This column was originally published on RealMoney on June 10 at 10:56 a.m. EDT.
If demand growth and international supply challenges weren't enough, today brings news that the first tropical storm of the year -- Arlene -- is making its way into the Gulf of Mexico. With the threat of big storms comes the threat of oil and natural gas production disruptions in the Gulf.
Thursday brought the first evacuations of the tropical storm season:
were among the first to announce they would evacuate nonessential personnel from rigs and platforms in the projected path of the storm. Others have followed and, depending on the path of the storm, more may follow.
Clearly, one impact from the brutal force of a tropical storm or, worse yet, hurricane, is the disruption in production. It wasn't until recently that the final repairs were made to bring the Gulf of Mexico "back to normal" from the impacts of last year's unwelcome visitor, Ivan.
Last year, at its peak, Ivan resulted in disruption of about a quarter of all hydrocarbon production in the Gulf of Mexico. Moreover, you never know when a storm will become Ivan-like. While Arlene looks relatively timid as far as storms go, a storm can reorganize and pack a wallop of a punch very quickly. Remember, Ivan even paid two visits to parts of the Gulf after coming on shore and working its way back down the Atlantic Seaboard.
With the challenges, however, also come opportunities as companies that are involved in repair, remediation and inspection may benefit from repairs in the Gulf. In other words, here's a quick hurricane oil and gas survival kit.
Looking for Stormy Work
owns the largest fleet of remotely operated vehicles, or ROVs, in the world, and recently announced that it will build a dozen more ROVs. An ROV is nothing more than an underwater diver without a person. The ROV is linked via a hydraulic control line called an umbilical with cameras and other measurement devices, and it is used to do deepwater work and inspections.
When it comes to hurricanes and damage, Oceaneering gets to work. The Minerals Management Service, a division of the U.S. Department of the Interior, requires any damaged platform to be repaired, inspected and certified safe before it can again be used. As a result, a big storm can create a lot of work for Oceaneering.
Transport companies can also benefit: Companies such as
( OLG) that provide transportation services for offshore rigs get a nice bump in business when storm threats constantly batter the coast. In addition, survey flights often are organized in the immediate aftermath of a storm to survey damage. Transport companies such as OL also gain revenue in that manner.
Another type of transport is also a beneficiary of hurricane season: the lift and work boat business. Companies such as
and a handful of private companies may well benefit from additional duty in the aftermath of a storm. Though they lose revenue during the storm's passing (getting, at best, standby rates for boats), the demand for nautical services will help push price and revenue for many of these companies.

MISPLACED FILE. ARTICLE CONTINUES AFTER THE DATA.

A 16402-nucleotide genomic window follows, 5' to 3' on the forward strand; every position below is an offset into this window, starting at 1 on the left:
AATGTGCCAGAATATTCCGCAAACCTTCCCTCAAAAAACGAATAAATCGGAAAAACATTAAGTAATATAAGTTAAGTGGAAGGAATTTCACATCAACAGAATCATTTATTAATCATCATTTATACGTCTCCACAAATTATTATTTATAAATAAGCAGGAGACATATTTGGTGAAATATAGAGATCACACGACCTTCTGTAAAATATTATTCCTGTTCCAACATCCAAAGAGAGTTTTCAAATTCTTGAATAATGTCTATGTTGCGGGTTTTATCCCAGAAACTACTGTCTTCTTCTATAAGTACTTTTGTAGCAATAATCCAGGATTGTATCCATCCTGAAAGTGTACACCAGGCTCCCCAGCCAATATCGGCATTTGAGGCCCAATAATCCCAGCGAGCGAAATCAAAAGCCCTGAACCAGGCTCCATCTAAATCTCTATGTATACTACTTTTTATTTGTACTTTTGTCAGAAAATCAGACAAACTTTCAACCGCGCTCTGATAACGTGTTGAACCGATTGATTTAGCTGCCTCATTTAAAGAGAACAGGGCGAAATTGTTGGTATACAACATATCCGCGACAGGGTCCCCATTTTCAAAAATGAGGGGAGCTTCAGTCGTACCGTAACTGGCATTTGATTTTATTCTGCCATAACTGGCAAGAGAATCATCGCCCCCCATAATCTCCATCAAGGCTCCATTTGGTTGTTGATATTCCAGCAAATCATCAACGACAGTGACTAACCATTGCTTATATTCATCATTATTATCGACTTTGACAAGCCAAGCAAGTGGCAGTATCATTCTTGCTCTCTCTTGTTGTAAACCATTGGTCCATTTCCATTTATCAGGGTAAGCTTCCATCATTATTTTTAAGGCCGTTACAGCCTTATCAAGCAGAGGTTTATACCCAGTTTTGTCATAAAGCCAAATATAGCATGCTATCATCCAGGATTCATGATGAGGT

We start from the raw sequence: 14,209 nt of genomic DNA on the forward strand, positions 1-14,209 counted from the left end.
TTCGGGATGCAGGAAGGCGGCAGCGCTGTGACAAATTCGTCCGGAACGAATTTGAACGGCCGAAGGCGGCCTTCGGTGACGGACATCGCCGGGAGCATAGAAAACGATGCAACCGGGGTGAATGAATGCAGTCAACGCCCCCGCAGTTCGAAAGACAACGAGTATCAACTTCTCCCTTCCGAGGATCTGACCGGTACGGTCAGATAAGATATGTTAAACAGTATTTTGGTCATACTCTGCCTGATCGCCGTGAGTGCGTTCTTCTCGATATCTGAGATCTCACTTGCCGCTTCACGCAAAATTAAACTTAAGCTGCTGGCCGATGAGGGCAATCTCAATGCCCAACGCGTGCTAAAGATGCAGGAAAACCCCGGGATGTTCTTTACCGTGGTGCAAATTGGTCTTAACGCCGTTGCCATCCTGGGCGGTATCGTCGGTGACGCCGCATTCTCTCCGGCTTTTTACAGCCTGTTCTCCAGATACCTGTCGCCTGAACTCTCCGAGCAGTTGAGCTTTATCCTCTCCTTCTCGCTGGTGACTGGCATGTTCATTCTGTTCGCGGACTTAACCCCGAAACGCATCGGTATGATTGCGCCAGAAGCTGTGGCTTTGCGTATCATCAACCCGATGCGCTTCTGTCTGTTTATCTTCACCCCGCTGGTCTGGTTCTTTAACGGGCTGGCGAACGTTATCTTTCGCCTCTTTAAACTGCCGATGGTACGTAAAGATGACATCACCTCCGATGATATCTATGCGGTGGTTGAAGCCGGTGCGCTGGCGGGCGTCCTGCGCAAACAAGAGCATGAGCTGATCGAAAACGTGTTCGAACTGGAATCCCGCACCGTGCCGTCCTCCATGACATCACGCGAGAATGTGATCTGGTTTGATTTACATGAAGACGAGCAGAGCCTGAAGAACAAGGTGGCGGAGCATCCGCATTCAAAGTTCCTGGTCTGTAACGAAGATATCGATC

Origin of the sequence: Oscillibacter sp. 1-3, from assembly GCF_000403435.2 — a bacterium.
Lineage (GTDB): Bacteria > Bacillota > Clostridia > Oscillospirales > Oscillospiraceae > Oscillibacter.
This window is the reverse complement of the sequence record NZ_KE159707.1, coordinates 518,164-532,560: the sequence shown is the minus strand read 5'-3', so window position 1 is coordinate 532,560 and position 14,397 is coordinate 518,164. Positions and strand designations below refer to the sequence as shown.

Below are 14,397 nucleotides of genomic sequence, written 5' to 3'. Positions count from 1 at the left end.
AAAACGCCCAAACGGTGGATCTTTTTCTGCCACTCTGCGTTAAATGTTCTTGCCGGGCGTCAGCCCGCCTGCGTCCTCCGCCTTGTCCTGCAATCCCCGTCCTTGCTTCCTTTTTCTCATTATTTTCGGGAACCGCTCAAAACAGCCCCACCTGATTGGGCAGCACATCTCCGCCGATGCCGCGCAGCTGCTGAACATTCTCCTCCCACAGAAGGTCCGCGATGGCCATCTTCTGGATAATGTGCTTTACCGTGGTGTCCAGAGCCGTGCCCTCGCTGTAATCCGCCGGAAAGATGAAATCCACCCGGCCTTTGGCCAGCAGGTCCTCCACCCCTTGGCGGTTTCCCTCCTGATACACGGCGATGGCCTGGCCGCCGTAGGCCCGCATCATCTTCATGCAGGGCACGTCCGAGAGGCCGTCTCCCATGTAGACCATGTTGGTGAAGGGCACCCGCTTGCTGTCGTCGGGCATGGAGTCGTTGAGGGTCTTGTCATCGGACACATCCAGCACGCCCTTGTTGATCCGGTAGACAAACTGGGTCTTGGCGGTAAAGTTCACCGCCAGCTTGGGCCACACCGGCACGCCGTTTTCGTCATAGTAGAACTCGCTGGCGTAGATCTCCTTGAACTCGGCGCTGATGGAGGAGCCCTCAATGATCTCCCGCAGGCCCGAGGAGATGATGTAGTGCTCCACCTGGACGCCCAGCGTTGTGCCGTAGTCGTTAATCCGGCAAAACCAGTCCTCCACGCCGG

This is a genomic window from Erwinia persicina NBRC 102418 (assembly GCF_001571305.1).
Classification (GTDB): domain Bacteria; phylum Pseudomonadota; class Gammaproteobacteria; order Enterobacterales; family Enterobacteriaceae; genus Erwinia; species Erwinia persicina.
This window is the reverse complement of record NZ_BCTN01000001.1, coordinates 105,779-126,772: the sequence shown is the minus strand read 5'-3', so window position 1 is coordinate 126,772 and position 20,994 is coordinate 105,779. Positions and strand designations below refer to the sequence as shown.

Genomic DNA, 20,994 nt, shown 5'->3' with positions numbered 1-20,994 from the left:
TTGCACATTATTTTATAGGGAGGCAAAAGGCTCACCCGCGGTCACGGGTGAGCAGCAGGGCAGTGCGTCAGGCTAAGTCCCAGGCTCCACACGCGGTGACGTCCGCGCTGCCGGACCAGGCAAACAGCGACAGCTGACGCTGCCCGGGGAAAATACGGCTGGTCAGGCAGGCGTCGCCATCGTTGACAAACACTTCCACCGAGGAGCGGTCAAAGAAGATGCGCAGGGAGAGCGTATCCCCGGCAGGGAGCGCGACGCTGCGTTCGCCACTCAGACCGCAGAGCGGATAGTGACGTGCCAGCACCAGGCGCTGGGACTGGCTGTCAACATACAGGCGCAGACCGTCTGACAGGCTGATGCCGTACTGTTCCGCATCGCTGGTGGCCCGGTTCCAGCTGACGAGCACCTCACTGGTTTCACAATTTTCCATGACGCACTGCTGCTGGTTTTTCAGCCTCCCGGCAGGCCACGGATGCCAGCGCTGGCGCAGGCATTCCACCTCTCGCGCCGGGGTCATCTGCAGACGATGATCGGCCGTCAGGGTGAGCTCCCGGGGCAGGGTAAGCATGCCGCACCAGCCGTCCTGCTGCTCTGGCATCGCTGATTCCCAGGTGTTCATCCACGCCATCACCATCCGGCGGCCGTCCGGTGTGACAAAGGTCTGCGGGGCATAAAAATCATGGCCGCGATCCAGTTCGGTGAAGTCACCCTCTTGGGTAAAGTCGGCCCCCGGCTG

A Superior Play
Superior Energy Services
, with a fleet of higher-end lift boats and a host of well intervention and stimulation services, also may benefit from storm work. A number of producers may have well issues that have to be addressed below the platform. With its fleet of rental tools and intervention expertise, Superior is hired by many to help jump-start operations after a storm.
But there is a hurricane downside for Superior. The company is building a production business through its SPN Resources subsidiary. During Ivan, the company lost meaningful production and took a hit to 2004's fourth-quarter earnings as a result. Interestingly, however, Superior looks to acquire late-lived production properties in the Gulf, and it's possible that after a big storm, such properties could become less expensive, ultimately benefiting Superior. (For details on Superior's business, see
some of my recent writings).
Both oil and natural gas prices are likely to rally on the threat of any storm entering the Gulf of Mexico. However, with oil working from a base of $50 and natural gas from $7, the stakes are higher than in years past.
While I have argued in these pages for some time that the longer-term equilibrium price per barrel for oil is in the mid-to-high $40s and the price per thousand cubic feet for natural gas somewhere in the $6 range, all bets are off with a storm.
The perfect storm gets you to $60 oil and $10 natty in a heartbeat.
Just one more variable to add to your already complicated energy equation: Add the Weather Channel to your list of favorites. And have a dry weekend!
Christopher S. Edmonds is vice president and director of research at Pritchard Capital Partners, a New Orleans energy investment firm. He is based in Atlanta. At time of publication, neither Edmonds nor his firm held positions in any securities mentioned in this column, although holdings can change at any time. Under no circumstances does the information in this column represent a recommendation to buy or sell stocks. While Edmonds cannot provide investment advice or recommendations, he appreciates your feedback;
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